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Judge lifts gag order in criminal case against four former Minneapolis police officers

Plus: activists react to police reform bill passed by Minnesota Legislature; Wilf family, Kevin Garnett among those interested in buying Minnesota Timberwolves; Science Museum of Minnesota lays off more than 150 workers;  and more.

Derek Chauvin, J. Alexander Kueng, Thomas Lane and Tou Thao
Derek Chauvin, J. Alexander Kueng, Thomas Lane and Tou Thao
Hennepin County Jail

Says the AP, “A Minnesota judge on Tuesday lifted a gag order in the criminal case against four former officers charged in the death of George Floyd, but said he would take under advisement a news media coalition’s request to make body camera footage more widely available. Even though the gag order was vacated, Hennepin County District Judge Peter Cahill said he expects all attorneys in the case to follow the rules on disclosure of information. In announcing his ruling, Cahill said he agreed with defense attorneys’ arguments that a gag order would be unfair to their clients and limit their ability to defend themselves against negative publicity.”

In the Star Tribune, Liz Navratil writes: “A public hearing Tuesday night was dominated by demands to allow Minneapolis residents to vote on a proposal that could end the city’s Police Department. Of the dozens of people who called in their comments, the vast majority urged the city’s Charter Commission to allow them to vote in November on a divisive proposal that would dramatically reshape public safety in the city.”

At ESPN, Adam Schefter writes: “The Wilf family that owns the Minnesota Vikings has emerged as a serious candidate to buy the Minnesota Timberwolves, NFL sources told ESPN. Only recently did the Wilfs emerge as one of the groups bidding to buy the NBA team in their city from billionaire Glen Taylor, sources said. There are several bidders for the team, including metropolitan New York real estate developer Meyer Orbach, who bought a minority stake in the Timberwolves in 2016. Former Timberwolves standout Kevin Garnett also said he is forming a group to try to purchase the team. But the Wilfs appear to be in a prime spot at this time to buy the Timberwolves, though a decision on the sale might not be made until September, sources said.”

In the Star Tribune, Jennifer Bjorhus and Torey Van Oot write: “Minnesota’s historic police reforms drew varied reactions Tuesday, from mild enthusiasm to disgust, with a common refrain: The state still has a long way to go. A compromise product of a divided state Legislature, the package of policing changes was welcomed as a step in the right direction — but one that falls far short of the sort of transformational change demanded after the police killing of George Floyd. Attorney and activist Nekima Levy Armstrong called the final product “a slap in the face” to Black Minnesotans. And even one police group said the reforms didn’t go far enough.”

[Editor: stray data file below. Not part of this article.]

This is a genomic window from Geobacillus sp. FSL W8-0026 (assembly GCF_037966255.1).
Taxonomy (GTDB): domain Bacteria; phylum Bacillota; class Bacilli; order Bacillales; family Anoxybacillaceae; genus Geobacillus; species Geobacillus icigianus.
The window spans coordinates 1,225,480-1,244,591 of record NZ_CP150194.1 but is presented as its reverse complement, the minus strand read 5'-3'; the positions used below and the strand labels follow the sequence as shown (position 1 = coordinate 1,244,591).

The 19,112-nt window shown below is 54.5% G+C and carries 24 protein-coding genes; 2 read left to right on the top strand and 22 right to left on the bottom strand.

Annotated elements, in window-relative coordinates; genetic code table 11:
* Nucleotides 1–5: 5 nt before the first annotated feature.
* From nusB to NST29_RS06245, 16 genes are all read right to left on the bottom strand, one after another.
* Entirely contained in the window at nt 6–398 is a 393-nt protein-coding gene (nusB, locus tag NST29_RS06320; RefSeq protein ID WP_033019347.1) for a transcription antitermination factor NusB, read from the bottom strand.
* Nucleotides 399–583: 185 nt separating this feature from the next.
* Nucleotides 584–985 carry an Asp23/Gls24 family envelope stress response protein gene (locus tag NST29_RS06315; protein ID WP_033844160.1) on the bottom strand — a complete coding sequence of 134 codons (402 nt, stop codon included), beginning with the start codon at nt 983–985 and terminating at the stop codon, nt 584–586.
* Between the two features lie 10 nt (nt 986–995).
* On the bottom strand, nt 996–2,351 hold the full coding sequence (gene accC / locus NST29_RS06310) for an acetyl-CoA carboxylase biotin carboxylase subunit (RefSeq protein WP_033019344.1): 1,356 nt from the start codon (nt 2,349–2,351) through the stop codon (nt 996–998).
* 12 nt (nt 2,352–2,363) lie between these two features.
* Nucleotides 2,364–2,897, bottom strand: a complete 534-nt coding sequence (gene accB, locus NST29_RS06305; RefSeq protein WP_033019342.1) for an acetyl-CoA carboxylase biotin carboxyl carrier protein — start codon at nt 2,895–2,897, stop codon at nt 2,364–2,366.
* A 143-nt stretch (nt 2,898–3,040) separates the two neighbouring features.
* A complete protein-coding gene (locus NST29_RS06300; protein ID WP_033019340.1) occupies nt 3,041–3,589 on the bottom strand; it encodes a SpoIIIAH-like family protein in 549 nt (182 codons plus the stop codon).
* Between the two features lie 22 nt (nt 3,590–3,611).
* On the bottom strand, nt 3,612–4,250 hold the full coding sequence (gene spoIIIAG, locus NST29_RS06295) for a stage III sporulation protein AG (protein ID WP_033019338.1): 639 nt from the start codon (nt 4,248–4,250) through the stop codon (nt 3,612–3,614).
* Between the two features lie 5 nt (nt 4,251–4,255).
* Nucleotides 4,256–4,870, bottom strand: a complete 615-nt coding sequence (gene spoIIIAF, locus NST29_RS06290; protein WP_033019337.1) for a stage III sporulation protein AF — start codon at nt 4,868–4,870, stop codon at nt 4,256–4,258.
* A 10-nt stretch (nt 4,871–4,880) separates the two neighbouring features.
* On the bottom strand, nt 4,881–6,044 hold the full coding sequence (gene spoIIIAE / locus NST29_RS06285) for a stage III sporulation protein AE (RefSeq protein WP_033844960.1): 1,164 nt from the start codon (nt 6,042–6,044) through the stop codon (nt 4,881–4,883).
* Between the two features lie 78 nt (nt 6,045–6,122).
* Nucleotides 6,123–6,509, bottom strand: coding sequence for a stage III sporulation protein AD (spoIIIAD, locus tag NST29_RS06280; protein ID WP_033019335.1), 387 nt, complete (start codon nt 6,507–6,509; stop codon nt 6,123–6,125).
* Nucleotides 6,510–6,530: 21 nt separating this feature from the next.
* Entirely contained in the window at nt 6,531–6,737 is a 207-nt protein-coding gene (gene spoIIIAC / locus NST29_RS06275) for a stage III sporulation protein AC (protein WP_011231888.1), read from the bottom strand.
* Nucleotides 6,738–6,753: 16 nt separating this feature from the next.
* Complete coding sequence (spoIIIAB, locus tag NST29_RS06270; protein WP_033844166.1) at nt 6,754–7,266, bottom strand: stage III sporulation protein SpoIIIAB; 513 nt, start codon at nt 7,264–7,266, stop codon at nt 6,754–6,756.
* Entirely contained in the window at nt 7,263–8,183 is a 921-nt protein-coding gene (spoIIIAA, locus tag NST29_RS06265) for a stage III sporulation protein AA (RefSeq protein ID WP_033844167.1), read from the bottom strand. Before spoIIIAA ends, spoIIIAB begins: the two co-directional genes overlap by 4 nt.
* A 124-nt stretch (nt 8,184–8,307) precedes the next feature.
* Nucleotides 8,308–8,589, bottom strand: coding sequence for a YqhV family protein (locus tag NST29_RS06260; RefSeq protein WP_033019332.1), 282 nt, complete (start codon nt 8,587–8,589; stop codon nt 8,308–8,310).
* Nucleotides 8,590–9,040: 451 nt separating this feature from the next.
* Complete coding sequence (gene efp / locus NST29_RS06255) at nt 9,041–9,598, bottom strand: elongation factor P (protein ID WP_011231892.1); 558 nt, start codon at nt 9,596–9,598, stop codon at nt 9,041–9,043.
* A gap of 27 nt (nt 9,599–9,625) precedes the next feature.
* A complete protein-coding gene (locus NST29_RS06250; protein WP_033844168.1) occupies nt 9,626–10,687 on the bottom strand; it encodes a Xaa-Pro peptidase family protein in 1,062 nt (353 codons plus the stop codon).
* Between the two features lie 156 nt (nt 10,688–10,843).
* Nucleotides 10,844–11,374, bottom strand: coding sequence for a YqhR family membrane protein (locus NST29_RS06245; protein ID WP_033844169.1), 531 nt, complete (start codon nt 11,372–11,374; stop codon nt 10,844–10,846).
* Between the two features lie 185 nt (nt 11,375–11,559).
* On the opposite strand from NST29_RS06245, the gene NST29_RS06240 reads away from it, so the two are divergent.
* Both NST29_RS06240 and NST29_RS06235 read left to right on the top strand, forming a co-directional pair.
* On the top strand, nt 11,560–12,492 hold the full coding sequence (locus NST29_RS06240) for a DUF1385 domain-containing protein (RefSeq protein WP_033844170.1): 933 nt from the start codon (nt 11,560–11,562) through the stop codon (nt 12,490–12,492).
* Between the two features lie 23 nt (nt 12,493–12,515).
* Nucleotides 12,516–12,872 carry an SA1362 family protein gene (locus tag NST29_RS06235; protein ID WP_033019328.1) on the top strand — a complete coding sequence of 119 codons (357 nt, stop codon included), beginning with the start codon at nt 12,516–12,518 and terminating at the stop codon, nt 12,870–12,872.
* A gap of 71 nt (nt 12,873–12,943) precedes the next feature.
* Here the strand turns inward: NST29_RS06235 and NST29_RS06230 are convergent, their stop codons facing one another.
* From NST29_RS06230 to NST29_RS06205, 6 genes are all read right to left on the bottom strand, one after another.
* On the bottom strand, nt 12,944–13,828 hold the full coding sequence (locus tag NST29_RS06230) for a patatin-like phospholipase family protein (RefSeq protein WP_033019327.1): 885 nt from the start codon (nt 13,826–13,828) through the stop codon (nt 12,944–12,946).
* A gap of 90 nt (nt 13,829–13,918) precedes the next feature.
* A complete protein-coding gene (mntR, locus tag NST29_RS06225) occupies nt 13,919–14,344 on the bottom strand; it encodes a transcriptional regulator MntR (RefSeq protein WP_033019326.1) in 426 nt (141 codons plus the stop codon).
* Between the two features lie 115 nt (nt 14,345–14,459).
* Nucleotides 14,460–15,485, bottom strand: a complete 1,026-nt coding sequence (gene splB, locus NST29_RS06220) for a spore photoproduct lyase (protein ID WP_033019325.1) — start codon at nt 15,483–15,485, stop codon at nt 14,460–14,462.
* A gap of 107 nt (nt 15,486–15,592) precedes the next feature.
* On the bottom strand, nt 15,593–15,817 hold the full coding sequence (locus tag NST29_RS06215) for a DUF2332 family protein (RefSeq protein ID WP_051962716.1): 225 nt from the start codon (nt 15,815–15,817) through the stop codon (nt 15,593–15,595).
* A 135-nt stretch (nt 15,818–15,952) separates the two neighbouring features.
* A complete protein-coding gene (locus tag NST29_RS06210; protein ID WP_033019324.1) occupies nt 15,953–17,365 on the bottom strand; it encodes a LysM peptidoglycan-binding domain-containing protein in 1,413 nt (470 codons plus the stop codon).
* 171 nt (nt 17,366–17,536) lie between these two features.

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An MPR story, this by Matt Mikus says, “We reached out to a few housing assistance experts to help answer some questions about how to get some rent relief. … There are a number of organizations that can provide rent relief — and if you’re facing a tough financial situation where you can’t afford rent, there are some steps you can take. It’s probably a bit intimidating to make a call to your landlord or mortgage lender to say you won’t be able to cover the bill, but it’s better to give them a heads up rather than come to the day that the payment is due and not be able to pay. There’s a chance you can set up a reduced payment or a payment plan with your landlord, said Randi Callahan, a family advocacy coordinator at Three Rivers Community Action Agency.”

The Star Tribune’s Jenna Ross says, “Since COVID-19 wiped out months of shows, the Reif Performing Arts Center in Grand Rapids has been brainstorming innovative, sometimes odd ways to safely gather people. Polka king Winnie Taylor broke out his best dancing duds for the show in Grand Rapids. … The Reif might have been the first venue in the state to host a drive-in concert, staging a duo on a scissor lift donated by a local company. … Last week’s polka concert was the first live performance many had attended — or, in the case of two of the three bands, played — since before the pandemic triggered a wave of cancellations and postponements at venues across the state.”

For MPR, Nina Moini writes: “The CARES Act money that since late March has provided an extra $600 in weekly unemployment checks. Should that aid go away as expected, locally run food shelves are anticipating an even greater need in the months ahead. Second Harvest Heartland, a Twin Cities-based food bank, among one of the largest in the country, released a hunger report last month that anticipated unprecedented demand. It said that before the onset of the COVID-19 pandemic, 1 in 11 Minnesotans struggled to afford food. By next month, it’s expected that 1 in 8 Minnesotans now face hunger.

Says Emma Harville for the Pioneer Press, “The Science Museum of Minnesota announced Tuesday that it will reopen to the public Sept. 4, though with about 40 percent less staff. The museum in downtown St. Paul has been closed to the public since mid-March because of the coronavirus pandemic. It has lost $10 million in revenue since. ‘While the museum will access available debt and reserves to cover these anticipated losses, it cannot weather these challenges without a significant reduction to the size of the organization,’ according to a Tuesday statement from the museum, which laid off 158 members of its 400-person staff.”

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